Saturday, January 10, 2015

The thing about luck

I usually start these things with a story.  Something that I think relates to my point or makes a point that I want to make.  For this there are too many stories.  I could tell the one about the young woman who got her long hair caught in the drill in college.  There was blood, and crying in pain, and crying from humiliation, and a really messed up haircut.  That was the first one I remember.  I could tell the one about the guy tapping the chisel towards his stomach because it was easier than re-clamping the work.  I’m pretty sure you know how that worked out.  It also involved blood. There’s the one about the girl and the wood chipper.  That involved some serious pain and months of having her finger sewn into her armpit.  She was a musician.  She needed her fingers.  There are stories of digging through dust to find finger bits, stories of broken bones, stories of deep cuts, and stories of projectiles imbedded deep in human tissue.  Those are the stories where the consequences were immediate and violent and everyone I know who makes things, works with their hands, will say “uh, yeah, ..saw that coming.”  

I use a band saw.  Fairly quiet and no flying dust particles.

They all see that coming and still rely on luck when it comes to long term safety.  Like the guy in the shop down the complex from mine who was cutting, welding and grinding with no eye protection, hearing protection or respirator to protect his lungs.   Not that eye protection is about long term safety.  I don’t have a personal story about someone who has lost an eye, probably because I mostly work alone.  And I’m pretty sure that you can’t have your eye sewn into your armpit to save your sight.  Also, squinting doesn’t count.  I do have a couple of incredibly sad stories of guys dying young of lung cancer or ending up with emphysema.  Either way they were unable to work.  I also have a lot of stories of older guys who can’t hear.  It’s not that I don’t want to look them in the eye and enunciate when I talk to them.  It’s just that it’s not convenient at all times.  

Fiber cut off wheel.  Contains silica and aluminum

Cut off saw - These suckers are noisy and dirty

I don’t really think it’s laziness that makes people not don proper safety equipment, although that may play into it.  It actually mystifies me.  I do get that some of it can be a little uncomfortable at times.  I work in Vegas.  My shop gets so hot in the summer that my thermometer can’t register the temperature.  I still wear an apron, gloves, safety glasses or goggles (this depends on what I am doing), ear protection and a respirator when I’m working.  Oh yeah, and boots.  I sweat a lot.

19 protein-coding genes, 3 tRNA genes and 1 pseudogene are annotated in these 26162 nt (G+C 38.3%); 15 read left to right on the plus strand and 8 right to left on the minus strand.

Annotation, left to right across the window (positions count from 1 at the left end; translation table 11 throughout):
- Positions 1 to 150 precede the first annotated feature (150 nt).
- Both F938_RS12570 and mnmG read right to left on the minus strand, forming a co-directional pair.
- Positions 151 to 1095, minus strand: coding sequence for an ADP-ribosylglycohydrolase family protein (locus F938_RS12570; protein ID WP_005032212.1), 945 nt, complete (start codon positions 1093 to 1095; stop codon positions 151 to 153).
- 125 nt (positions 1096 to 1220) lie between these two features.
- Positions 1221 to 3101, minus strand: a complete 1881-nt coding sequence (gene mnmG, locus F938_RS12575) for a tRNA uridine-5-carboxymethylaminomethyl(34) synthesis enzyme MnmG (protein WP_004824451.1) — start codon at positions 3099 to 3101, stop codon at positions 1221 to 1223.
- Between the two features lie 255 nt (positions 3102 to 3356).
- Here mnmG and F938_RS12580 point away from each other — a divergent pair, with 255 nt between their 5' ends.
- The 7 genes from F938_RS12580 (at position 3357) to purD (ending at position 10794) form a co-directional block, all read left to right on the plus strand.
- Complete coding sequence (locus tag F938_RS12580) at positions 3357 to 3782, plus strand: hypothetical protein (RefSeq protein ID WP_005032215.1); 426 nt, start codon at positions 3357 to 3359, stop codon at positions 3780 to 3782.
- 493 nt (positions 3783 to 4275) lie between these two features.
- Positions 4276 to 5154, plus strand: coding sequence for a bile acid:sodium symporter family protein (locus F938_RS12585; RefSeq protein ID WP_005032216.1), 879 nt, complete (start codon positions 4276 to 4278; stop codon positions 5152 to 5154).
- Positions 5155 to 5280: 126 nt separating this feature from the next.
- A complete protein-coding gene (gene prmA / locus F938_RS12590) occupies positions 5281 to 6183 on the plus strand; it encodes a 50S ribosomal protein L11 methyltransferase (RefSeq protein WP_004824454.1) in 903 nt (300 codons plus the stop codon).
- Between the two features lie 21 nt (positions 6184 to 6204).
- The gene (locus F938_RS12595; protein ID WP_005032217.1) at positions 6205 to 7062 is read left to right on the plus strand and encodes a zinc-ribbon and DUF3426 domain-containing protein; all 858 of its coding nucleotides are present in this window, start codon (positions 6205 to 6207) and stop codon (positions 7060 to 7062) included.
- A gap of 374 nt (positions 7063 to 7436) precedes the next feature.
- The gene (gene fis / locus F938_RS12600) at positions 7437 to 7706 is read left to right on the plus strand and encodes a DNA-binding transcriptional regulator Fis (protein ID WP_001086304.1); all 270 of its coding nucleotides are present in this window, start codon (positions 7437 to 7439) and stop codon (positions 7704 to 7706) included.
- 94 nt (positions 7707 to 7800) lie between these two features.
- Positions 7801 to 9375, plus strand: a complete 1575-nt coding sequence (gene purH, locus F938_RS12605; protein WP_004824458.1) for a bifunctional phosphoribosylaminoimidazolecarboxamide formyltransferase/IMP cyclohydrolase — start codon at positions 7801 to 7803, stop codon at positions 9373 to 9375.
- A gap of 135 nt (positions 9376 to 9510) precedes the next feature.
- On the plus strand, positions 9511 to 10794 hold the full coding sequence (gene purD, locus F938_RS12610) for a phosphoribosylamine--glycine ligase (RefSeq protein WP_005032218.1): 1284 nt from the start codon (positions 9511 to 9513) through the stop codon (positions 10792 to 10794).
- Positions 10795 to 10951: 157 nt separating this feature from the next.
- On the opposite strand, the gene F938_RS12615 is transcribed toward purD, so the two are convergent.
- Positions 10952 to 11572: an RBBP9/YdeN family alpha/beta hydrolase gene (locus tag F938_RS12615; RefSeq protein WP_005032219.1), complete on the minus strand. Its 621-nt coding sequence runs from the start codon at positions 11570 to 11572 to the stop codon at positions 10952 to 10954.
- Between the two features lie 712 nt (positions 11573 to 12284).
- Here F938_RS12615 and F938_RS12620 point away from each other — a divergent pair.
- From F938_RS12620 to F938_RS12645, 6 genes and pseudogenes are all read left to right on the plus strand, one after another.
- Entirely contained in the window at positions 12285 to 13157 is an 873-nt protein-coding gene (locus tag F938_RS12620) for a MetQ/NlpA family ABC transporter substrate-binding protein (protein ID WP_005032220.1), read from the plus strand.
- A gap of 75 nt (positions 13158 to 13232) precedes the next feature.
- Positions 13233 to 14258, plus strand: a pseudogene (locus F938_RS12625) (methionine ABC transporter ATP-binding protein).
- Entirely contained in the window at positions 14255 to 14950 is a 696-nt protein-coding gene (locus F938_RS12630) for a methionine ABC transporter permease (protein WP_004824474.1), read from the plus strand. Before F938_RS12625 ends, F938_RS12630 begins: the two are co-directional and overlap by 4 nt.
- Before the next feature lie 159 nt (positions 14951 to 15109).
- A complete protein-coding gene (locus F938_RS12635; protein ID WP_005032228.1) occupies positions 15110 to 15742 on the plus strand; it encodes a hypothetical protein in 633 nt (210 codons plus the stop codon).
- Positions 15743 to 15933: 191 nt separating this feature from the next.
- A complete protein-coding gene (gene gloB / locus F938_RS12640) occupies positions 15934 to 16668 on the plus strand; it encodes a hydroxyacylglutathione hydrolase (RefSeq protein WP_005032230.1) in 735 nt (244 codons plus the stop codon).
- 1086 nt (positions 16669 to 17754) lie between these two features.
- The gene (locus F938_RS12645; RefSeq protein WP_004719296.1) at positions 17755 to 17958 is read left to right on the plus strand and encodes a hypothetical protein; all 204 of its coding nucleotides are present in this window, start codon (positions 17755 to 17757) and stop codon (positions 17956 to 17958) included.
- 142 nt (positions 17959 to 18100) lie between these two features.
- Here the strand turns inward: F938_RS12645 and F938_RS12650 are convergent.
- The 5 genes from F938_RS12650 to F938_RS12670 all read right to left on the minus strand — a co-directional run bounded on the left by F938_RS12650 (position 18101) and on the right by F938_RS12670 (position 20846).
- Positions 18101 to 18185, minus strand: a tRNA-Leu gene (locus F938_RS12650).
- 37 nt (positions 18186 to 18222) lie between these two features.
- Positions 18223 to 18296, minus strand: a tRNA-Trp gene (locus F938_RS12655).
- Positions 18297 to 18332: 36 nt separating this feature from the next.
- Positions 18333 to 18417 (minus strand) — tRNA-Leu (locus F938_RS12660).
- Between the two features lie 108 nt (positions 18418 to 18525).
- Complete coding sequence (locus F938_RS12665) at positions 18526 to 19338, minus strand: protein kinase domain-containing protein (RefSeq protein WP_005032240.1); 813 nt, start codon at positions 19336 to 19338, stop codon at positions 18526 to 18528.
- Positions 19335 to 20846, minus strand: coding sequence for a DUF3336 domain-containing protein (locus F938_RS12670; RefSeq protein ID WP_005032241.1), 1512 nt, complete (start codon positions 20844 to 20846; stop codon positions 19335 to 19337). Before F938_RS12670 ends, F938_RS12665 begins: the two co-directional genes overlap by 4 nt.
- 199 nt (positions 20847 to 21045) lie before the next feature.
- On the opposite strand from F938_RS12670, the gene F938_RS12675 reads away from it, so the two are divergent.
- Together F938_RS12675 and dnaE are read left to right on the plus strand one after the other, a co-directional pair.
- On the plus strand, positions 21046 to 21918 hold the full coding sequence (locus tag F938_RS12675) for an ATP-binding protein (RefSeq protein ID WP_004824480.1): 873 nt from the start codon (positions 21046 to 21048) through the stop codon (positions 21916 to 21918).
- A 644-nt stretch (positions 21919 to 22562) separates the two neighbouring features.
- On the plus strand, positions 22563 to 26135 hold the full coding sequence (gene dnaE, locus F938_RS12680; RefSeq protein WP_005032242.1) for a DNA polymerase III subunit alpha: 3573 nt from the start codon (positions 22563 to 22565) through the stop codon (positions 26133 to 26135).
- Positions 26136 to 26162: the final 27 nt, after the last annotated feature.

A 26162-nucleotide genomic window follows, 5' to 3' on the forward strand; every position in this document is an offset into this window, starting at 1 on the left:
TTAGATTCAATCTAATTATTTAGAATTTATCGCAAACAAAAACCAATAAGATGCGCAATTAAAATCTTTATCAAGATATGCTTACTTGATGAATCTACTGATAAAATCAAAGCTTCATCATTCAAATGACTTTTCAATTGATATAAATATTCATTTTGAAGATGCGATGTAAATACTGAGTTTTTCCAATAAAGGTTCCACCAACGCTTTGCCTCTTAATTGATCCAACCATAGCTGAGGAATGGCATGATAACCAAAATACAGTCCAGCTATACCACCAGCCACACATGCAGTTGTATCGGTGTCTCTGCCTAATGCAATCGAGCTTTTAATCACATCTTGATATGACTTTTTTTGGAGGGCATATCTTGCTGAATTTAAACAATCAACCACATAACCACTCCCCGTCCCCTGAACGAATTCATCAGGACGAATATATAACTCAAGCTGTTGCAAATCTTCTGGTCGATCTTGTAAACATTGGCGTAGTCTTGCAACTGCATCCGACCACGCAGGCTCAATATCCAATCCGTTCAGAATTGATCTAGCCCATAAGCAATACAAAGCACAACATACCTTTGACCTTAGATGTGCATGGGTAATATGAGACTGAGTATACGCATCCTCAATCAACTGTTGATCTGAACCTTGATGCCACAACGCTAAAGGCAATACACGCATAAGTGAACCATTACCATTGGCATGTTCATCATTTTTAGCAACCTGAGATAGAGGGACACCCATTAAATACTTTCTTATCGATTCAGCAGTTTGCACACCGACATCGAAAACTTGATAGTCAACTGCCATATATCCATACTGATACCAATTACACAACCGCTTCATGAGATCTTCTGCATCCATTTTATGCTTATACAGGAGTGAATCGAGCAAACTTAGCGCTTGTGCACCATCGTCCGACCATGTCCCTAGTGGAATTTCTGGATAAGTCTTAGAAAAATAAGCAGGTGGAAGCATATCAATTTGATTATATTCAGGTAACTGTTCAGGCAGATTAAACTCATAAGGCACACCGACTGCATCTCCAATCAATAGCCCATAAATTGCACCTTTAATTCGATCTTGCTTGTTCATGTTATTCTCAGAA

Maybe it’s some form of machismo.  I don’t know what the unisex word for that is.  I find that black booger blacksmithing thing disturbing.  Really?  If your boogers are black at the end of the day, so are your lungs.  My first blacksmithing workshop, the instructor (I won’t say who he is because he’s well known) said that he liked to forge his work as close to finished as he could because he didn’t want to eat grinder dust.  Huh?  What difference did it make?  He stood over a coal forge sucking in soot.  Grinder dust was the least of his problems.  Also he was deaf.  He did, to his credit, use safety glasses.  That was it though. 

Not flattering but they work
The rubber keeps some dust out.

So stylish

Recently there have been a couple news stories about cancer.  One was that it’s a crap shoot.  The other was that behavior plays a large part in its development.  So why take the chance?  The thing about relying on luck is that good luck needs to happen every time.  Bad luck only has to happen once.  Those seem like crappy odds. 
Apron doesn't have to be leather to protect.

I use different equipment for different processes.  While working, I always wear an apron and boots and proper clothing.  I don’t wear jewelry.  That’s pretty common.  I have pretty short hair now, but when it was long I always tied it back. 

I like a tight fitting glove.  Get the right size.

I always wear a glove on my left hand.  That is because I am right handed.  It means my left hand is in danger.  If I need one, I have right hand gloves.  

I use a kevlar glove to weld. 

I wear ear muffs because I don’t like things in my ears, but ear plugs are fine too. 
So many ways to save your hearing and worth it.

Wear these all the time and it will be like never having worn them at all.

I wear safety glasses for some operations and goggles for others.  Even though I work alone, I always protect my eyes. 
Standard goggles - I hate them. 

I find these too heavy and the rubber seal makes them fog.

I use goggles similar to these.  No fog.  Try
Although I know some people will use dust masks, I use a respirator.  As a scientist once told me, the visible particles are a problem, but the stuff you can’t see can be worse.  That’s the stuff that gets by a dust mask.  

I think these are a waste of time and money.

This is what I use.  3M Bodyman Respirator.  It fits under my hood and works for grinding and buffing.  Get the correct size and filter.  You can get them online or at a body shop supply.  Worth the money.

This is the Miller welding respirator.  I haven't tried it. 

I know I will die.  We all will.  I just don’t want to be a pathetic shell of my former pathetic shell before then.  To me at least, it’s worth the money and the effort to protect myself short and long term.

Now back to work